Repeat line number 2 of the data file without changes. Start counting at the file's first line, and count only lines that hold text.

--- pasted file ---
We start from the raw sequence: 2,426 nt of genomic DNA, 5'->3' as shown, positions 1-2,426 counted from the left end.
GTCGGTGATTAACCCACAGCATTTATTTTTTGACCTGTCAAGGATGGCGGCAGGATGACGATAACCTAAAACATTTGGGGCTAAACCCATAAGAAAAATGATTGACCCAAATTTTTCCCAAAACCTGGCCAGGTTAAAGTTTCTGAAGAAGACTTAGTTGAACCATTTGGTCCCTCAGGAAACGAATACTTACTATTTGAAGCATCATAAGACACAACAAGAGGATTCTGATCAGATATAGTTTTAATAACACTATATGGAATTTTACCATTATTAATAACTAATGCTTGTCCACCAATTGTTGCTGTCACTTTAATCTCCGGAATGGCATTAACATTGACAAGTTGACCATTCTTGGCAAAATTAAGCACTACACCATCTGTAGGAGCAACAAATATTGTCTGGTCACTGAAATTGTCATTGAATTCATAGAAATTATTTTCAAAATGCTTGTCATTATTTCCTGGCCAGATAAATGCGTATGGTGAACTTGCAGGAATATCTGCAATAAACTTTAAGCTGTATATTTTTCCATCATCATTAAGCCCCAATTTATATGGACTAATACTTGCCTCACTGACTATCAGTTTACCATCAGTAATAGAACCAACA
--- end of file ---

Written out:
GTCGGTGATTAACCCACAGCATTTATTTTTTGACCTGTCAAGGATGGCGGCAGGATGACGATAACCTAAAACATTTGGGGCTAAACCCATAAGAAAAATGATTGACCCAAATTTTTCCCAAAACCTGGCCAGGTTAAAGTTTCTGAAGAAGACTTAGTTGAACCATTTGGTCCCTCAGGAAACGAATACTTACTATTTGAAGCATCATAAGACACAACAAGAGGATTCTGATCAGATATAGTTTTAATAACACTATATGGAATTTTACCATTATTAATAACTAATGCTTGTCCACCAATTGTTGCTGTCACTTTAATCTCCGGAATGGCATTAACATTGACAAGTTGACCATTCTTGGCAAAATTAAGCACTACACCATCTGTAGGAGCAACAAATATTGTCTGGTCACTGAAATTGTCATTGAATTCATAGAAATTATTTTCAAAATGCTTGTCATTATTTCCTGGCCAGATAAATGCGTATGGTGAACTTGCAGGAATATCTGCAATAAACTTTAAGCTGTATATTTTTCCATCATCATTAAGCCCCAATTTATATGGACTAATACTTGCCTCACTGACTATCAGTTTACCATCAGTAATAGAACCAACA